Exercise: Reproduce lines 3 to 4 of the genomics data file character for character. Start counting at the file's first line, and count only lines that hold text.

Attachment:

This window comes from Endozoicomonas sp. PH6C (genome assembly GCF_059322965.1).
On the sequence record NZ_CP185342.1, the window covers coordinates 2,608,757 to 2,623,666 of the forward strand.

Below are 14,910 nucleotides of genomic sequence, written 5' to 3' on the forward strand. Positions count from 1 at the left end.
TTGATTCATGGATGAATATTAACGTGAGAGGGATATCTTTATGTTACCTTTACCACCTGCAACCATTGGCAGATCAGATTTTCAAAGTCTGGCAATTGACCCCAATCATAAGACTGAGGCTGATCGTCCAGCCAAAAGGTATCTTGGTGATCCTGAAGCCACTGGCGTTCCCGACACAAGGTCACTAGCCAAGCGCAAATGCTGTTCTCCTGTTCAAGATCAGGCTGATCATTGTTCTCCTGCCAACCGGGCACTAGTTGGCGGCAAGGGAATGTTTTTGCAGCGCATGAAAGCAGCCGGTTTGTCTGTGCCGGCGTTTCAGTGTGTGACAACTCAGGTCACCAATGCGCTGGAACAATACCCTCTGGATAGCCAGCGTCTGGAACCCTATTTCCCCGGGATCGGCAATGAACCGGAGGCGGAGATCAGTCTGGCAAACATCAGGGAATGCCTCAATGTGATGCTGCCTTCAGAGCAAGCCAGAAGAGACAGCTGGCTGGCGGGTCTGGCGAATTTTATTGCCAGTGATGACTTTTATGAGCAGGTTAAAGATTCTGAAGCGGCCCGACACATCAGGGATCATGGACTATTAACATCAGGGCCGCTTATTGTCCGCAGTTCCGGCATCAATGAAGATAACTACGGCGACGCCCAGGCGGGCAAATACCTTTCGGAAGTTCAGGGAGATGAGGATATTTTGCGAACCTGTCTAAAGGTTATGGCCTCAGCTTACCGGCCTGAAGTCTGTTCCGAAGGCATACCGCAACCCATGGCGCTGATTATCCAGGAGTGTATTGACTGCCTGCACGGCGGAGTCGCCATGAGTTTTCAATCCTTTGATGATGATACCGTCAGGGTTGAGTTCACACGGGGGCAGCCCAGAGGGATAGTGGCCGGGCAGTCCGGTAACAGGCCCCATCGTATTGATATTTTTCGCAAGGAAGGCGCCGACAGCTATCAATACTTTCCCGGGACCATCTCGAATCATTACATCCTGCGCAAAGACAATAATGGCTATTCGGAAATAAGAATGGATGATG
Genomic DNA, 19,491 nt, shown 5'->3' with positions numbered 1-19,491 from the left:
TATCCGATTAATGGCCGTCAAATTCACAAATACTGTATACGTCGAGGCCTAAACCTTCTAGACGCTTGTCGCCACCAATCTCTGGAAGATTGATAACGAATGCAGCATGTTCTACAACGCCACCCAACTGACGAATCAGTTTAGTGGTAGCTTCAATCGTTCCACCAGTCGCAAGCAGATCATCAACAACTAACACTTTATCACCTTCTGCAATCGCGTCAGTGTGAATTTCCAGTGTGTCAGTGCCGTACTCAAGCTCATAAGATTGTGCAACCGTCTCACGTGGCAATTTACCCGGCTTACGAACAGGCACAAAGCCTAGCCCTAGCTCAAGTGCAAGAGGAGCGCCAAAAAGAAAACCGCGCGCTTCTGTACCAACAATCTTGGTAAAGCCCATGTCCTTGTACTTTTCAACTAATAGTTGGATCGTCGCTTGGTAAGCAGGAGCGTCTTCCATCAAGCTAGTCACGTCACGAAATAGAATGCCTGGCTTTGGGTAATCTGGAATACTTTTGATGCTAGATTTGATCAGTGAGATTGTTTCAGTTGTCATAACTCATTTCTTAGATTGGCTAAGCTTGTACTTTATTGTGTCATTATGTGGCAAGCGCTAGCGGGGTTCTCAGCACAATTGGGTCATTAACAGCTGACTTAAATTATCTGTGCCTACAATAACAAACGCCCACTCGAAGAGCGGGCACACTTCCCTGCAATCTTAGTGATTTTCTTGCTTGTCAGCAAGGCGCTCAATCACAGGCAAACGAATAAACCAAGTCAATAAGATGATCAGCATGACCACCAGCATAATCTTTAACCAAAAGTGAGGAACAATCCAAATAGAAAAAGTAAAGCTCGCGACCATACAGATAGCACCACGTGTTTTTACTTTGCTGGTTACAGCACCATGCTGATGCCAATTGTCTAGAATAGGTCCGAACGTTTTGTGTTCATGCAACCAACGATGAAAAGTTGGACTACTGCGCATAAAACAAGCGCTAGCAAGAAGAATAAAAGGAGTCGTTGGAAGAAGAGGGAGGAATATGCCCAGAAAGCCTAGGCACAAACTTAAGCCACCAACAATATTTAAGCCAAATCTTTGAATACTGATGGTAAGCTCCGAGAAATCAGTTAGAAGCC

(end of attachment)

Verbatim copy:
Below are 14,910 nucleotides of genomic sequence, written 5' to 3' on the forward strand. Positions count from 1 at the left end.
TTGATTCATGGATGAATATTAACGTGAGAGGGATATCTTTATGTTACCTTTACCACCTGCAACCATTGGCAGATCAGATTTTCAAAGTCTGGCAATTGACCCCAATCATAAGACTGAGGCTGATCGTCCAGCCAAAAGGTATCTTGGTGATCCTGAAGCCACTGGCGTTCCCGACACAAGGTCACTAGCCAAGCGCAAATGCTGTTCTCCTGTTCAAGATCAGGCTGATCATTGTTCTCCTGCCAACCGGGCACTAGTTGGCGGCAAGGGAATGTTTTTGCAGCGCATGAAAGCAGCCGGTTTGTCTGTGCCGGCGTTTCAGTGTGTGACAACTCAGGTCACCAATGCGCTGGAACAATACCCTCTGGATAGCCAGCGTCTGGAACCCTATTTCCCCGGGATCGGCAATGAACCGGAGGCGGAGATCAGTCTGGCAAACATCAGGGAATGCCTCAATGTGATGCTGCCTTCAGAGCAAGCCAGAAGAGACAGCTGGCTGGCGGGTCTGGCGAATTTTATTGCCAGTGATGACTTTTATGAGCAGGTTAAAGATTCTGAAGCGGCCCGACACATCAGGGATCATGGACTATTAACATCAGGGCCGCTTATTGTCCGCAGTTCCGGCATCAATGAAGATAACTACGGCGACGCCCAGGCGGGCAAATACCTTTCGGAAGTTCAGGGAGATGAGGATATTTTGCGAACCTGTCTAAAGGTTATGGCCTCAGCTTACCGGCCTGAAGTCTGTTCCGAAGGCATACCGCAACCCATGGCGCTGATTATCCAGGAGTGTATTGACTGCCTGCACGGCGGAGTCGCCATGAGTTTTCAATCCTTTGATGATGATACCGTCAGGGTTGAGTTCACACGGGGGCAGCCCAGAGGGATAGTGGCCGGGCAGTCCGGTAACAGGCCCCATCGTATTGATATTTTTCGCAAGGAAGGCGCCGACAGCTATCAATACTTTCCCGGGACCATCTCGAATCATTACATCCTGCGCAAAGACAATAATGGCTATTCGGAAATAAGAATGGATGATG